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Five tips for women's heart health

Heart disease in the number one killer of women in the United States. Learn these five tips on how to keep your heart healthy.

January 30, 2023

Heart disease continues to be the No. 1 killer of women in the United States. According to the CDC, heart disease is responsible for 1 out of every 5 deaths in women. However, “What is more concerning is that less than half of America’s women understand the risk that heart disease poses to their health,” explains Jennifer Jarvie, a cardiologist with Denver Heart at Swedish Medical Center. “The good news is that this ‘greatest threat to women’s health’ is not only treatable when caught early, it also can be preventable.”

Dr. Jarvie, who has specialized training and clinical emphasis on women’s cardiovascular health, is sharing five tips she believes women need to take to heart (literally!) to help change these statistics.

#1 - Educate yourself

Symptoms of a heart attack in a woman can look different than those of a man. It’s important for women to understand all the symptoms of a heart attack so they can receive treatment promptly. These symptoms can include:

  • Pressure, squeezing, pain, fullness in center of chest. This discomfort can come in waves — lasting for a few minutes, going away and then returning.
  • Pain in stomach, jaw, neck, back and one or more arms.
  • Shortness of breath, cold sweat, nausea, unexplained or unexpected fatigue, dizziness

“While most women will experience chest discomfort during a heart attack, women are more likely than men to experience symptoms other than chest pain — such as dizziness, nausea/vomiting, shortness of breath, or just overall feeling unwell,” Dr. Jarvie clarifies. “Unfortunately, studies have shown that women wait longer — often days longer — than men to seek care for heart attack symptoms. I encourage all women: when in doubt, get it checked out.”

#2 - Spend time with family and friends

Many studies have shown a positive relationship between social wellness and physical wellness. Socializing helps mitigate stress and reduce depression — both of which are risk factors for a cardiac event. Even laughter has been shown to protect the heart by allowing blood vessels to relax and expand. Dr. Jarvie encourages women to spend time with others through physical activity, as well. Having an accountability partner can make exercise — such as walking, yoga or racquet sports — more fun and increase its impact on health.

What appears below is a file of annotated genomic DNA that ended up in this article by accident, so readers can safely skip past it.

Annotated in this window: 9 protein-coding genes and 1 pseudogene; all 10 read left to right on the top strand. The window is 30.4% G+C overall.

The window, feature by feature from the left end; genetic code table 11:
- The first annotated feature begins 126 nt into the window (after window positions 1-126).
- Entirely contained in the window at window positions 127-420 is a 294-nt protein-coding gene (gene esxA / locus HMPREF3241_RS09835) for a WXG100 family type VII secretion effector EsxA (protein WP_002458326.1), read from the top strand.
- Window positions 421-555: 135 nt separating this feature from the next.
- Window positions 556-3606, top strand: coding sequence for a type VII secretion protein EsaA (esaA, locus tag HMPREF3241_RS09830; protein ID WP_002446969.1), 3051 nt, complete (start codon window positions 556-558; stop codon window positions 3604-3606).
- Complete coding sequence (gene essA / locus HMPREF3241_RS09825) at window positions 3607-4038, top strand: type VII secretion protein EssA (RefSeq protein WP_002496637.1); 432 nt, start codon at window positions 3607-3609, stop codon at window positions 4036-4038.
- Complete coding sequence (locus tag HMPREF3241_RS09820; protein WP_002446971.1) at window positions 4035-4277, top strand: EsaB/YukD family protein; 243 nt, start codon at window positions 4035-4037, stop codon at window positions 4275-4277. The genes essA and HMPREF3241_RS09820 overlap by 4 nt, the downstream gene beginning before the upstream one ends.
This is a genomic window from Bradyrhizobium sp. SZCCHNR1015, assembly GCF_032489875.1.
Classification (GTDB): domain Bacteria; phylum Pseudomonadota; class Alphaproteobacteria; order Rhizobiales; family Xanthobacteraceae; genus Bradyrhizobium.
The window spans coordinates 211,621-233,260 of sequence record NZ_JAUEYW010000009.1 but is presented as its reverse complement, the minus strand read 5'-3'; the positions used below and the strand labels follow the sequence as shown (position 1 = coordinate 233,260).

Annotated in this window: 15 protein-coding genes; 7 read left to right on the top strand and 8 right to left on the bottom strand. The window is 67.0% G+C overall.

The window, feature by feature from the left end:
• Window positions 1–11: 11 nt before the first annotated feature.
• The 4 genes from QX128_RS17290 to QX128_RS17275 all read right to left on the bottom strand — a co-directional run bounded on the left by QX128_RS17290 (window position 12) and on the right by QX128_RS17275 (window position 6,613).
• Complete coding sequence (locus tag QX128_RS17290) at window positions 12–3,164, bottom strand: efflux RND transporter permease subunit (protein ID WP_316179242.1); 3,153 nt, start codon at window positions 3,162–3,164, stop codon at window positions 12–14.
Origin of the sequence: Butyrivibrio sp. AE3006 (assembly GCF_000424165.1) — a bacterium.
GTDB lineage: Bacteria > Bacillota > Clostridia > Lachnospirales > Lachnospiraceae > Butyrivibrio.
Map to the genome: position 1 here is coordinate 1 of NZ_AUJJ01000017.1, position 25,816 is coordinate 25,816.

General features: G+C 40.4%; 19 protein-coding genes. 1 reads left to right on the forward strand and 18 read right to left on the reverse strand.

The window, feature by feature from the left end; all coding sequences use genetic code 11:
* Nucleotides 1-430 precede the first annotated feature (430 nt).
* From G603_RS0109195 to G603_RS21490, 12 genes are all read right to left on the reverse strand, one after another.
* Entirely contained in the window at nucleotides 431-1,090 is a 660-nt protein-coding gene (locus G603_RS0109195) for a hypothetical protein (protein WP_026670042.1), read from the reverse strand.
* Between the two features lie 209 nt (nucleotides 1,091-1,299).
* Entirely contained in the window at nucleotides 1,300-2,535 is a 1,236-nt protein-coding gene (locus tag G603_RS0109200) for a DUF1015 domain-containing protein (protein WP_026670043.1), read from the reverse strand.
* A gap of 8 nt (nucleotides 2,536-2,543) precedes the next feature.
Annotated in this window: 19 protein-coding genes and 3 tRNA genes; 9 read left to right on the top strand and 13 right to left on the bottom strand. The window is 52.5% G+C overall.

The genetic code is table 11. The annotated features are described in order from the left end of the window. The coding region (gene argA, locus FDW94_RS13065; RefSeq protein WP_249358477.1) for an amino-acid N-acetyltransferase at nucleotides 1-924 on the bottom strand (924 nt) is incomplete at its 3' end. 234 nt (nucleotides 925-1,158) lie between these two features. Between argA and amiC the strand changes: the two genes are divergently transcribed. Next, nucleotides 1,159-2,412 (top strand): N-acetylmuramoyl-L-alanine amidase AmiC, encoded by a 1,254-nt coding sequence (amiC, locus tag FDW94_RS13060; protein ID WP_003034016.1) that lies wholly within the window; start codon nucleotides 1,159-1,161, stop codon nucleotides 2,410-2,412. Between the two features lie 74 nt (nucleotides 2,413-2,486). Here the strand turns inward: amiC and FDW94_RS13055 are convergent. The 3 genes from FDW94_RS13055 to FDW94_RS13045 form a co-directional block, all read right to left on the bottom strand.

#3 - Prevenative care is lifesaving care

Establishing a relationship with a primary care provider is a great way for women to take charge of their health. With regular visits to your doctor, concerns can be addressed before they become a problem. A primary care doctor can monitor blood sugar levels, cholesterol levels, blood pressure and weight, all of which are factors in heart health. “Together, you can develop a plan to manage these risk factors, lowering them through lifestyle changes, medications or other proactive treatments,” Dr. Jarvie encourages. “Know your numbers and take ownership for your health.”

#4 - Promote gender-sensitive CPR training

The American Heart Association has publicized that women are less likely to receive bystander CPR than men. Experts have found that rescuers often are afraid of being accused of inappropriate touching, sexual assault or injuring the victim if it is a woman. Check out and share resources online about hands — only CPR and proper techniques for helping others suffering from a life-threatening event.

#5 - Adhere to a healthy diet and lifestyle

The all-too-common American fast-food diet can be detrimental to the health of your heart. It is important to limit food items that are high in salt (sodium), trans fat and sugar. Instead, eat lots of fresh fruits and vegetables, enjoy whole grains and drink plenty of water. “If you smoke, quit smoking — help is available through the Colorado Quit Line,” Dr. Jarvie implores. “And do a little bit of exercise every day — even a walk around the block for 20 minutes can make a big difference for your health.” Dr. Jarvie also suggests limiting alcoholic beverages and getting adequate rest to round out a healthy lifestyle.

There are your five tips for women's heart health!

Heart disease can affect women of every age, which is why it is important for everyone to be active in their health. “By just learning about your heart and the steps you can take to support a healthy lifestyle, we can begin to change the trend, reduce the threat and save more lives,” Dr. Jarvie explains.

Learn more about heart health resources at Swedish Medical Center.

January 30, 2023

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